Take advantage of this resource now being offered by the St. Thomas Police Service.


“To ensure the city has a police service accountable to those they serve,” the St. Thomas Police Service will next month undertake a pilot project to evaluate the use of body cameras.
The decision to proceed with the test was approved in June by the Police Services Board, advised chairman Dave Warden.
STPS body-worn cameraHe noted, “The St. Thomas Police Services Board supports building public trust, community support and enhancing officer safety and public safety.”
It will be a 90-day pilot project and city residents are encouraged to participate in a quick online survey with a pre- and post-project component.
The survey is geared to city residents only and not individuals residing elsewhere whose policing services are provided by the OPP or other municipal policing bodies as is the case in Aylmer, for example.
The deadline to complete the survey is Oct. 1, which is the day the pilot project will commence.
You can find the survey at

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We haven’t focussed on the city’s Select Committee for Animal Welfare since the beginning of this year.
Hang on a second. That’s right, city council dissolved it back in January.
Wait another second. That’s not quite right, either.
At the time Mayor Joe Preston advised, “We’re not winding down the committee. We expect it to carry on. It just won’t be a committee of council.”
One of the functions of the on-again, off-again committee is/was to press for a new or revitalized animal shelter and approximately $400,000 had been set aside for that purpose.
If you’ve never seen the facility on Burwell Road, it’s a bleak excuse for a shelter that no cat or dog should be subjected to.
Back in January, Preston opined, “If you’d like us to do more than remodel the old shelter, there would need to be some fundraising done.”
Question, Joe. How much did user groups contribute financially to the skateboard park?
And the provision of an animal shelter may very well be a mandated service for the city.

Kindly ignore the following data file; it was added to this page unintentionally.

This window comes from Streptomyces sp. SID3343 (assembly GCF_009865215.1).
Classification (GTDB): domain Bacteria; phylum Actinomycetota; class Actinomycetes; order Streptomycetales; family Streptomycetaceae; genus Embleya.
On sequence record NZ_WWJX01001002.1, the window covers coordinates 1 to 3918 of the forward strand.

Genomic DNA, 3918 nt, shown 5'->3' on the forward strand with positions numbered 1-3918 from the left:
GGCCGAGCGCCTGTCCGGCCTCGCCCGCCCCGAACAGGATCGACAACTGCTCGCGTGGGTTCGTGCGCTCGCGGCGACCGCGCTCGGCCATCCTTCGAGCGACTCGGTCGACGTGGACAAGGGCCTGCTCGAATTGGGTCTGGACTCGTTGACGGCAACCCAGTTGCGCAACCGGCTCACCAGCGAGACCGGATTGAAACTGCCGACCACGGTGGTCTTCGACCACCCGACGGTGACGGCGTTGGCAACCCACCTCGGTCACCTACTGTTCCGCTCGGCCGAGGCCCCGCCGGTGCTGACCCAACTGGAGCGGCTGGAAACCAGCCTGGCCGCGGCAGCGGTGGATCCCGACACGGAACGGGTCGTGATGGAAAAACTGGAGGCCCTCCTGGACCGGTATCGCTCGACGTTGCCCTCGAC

So, it is with interest that the shelter is on Monday’s (Sept. 21) council agenda.

“Over the last 5 years, there have been numerous council reports and discussions about renovating or reconstructing the animal shelter.”

In a report from Justin Lawrence, director of environmental services, he seeks council’s approval to spend $5,000 for the creation of a site plan and 3D rendering of a proposed new shelter.
Lawrence notes, “Council requested that private donations be sought to help fund this project.”
He then goes on to quite correctly add, “It is challenging to achieve funding commitments without a concept plan.”
Good point.
Lawrence also reminds, “Over the last 5 years, there have been numerous council reports and discussions about renovating or reconstructing the animal shelter.”
Quite an understatement and does it give you a sense of where on the priority list a new animal shelter sits?
In July of last year, council did approve a location on Southdale Line near the Doug Tarry Sports Complex. The cost of construction is estimated at $1.5 million.
Just before she resigned as chair of the committee, Lois Jackson – who has a wealth of experience and innovative ideas council should have paid attention to – observed, “I’m a business person who believes in making money. But Lois Jackson isn’t council and Lois Jackson doesn’t work at city hall.”
If Preston expects the on-again/off-again animal welfare committee to contribute half that amount, that’s a significant ask.
But, there’s always that professional fundraiser in St. Thomas who did such a bang-up job rounding up dollars for the twin-pad arena.

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Regarding our item last week on surgeries cancelled at St. Thomas Elgin General Hospital due to the COVID-19 pandemic, June Harris leaves this to ponder.

“Wonder how many deaths have happened as a result of not having surgery? We’ll never know.”

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And a reminder, I can be heard weekday afternoons as news anchor and reporter on 94.1 myFM in St. Thomas. As always, your comments and input are appreciated.


One thought on “STEGH reports uptick in COVID-19 testing but ‘sufficient capacity’ for anticipated influx

  1. Reading about the futile job our St. Thomas police have to endure with the homeless and the drug addicts, it seems their only option is to catch and release. Until the our Judicial System becomes more efficient, there isn’t much hope. Talbot St. stores are suffering, the public avoids shopping unless they can find a parking place right near the store. How many of these addicts/homeless are St. Thomas natives.? How many are from “away” and the word is out that St. Thomas is “easy pickings”? I find it hard to believe that so many were raised here in out town.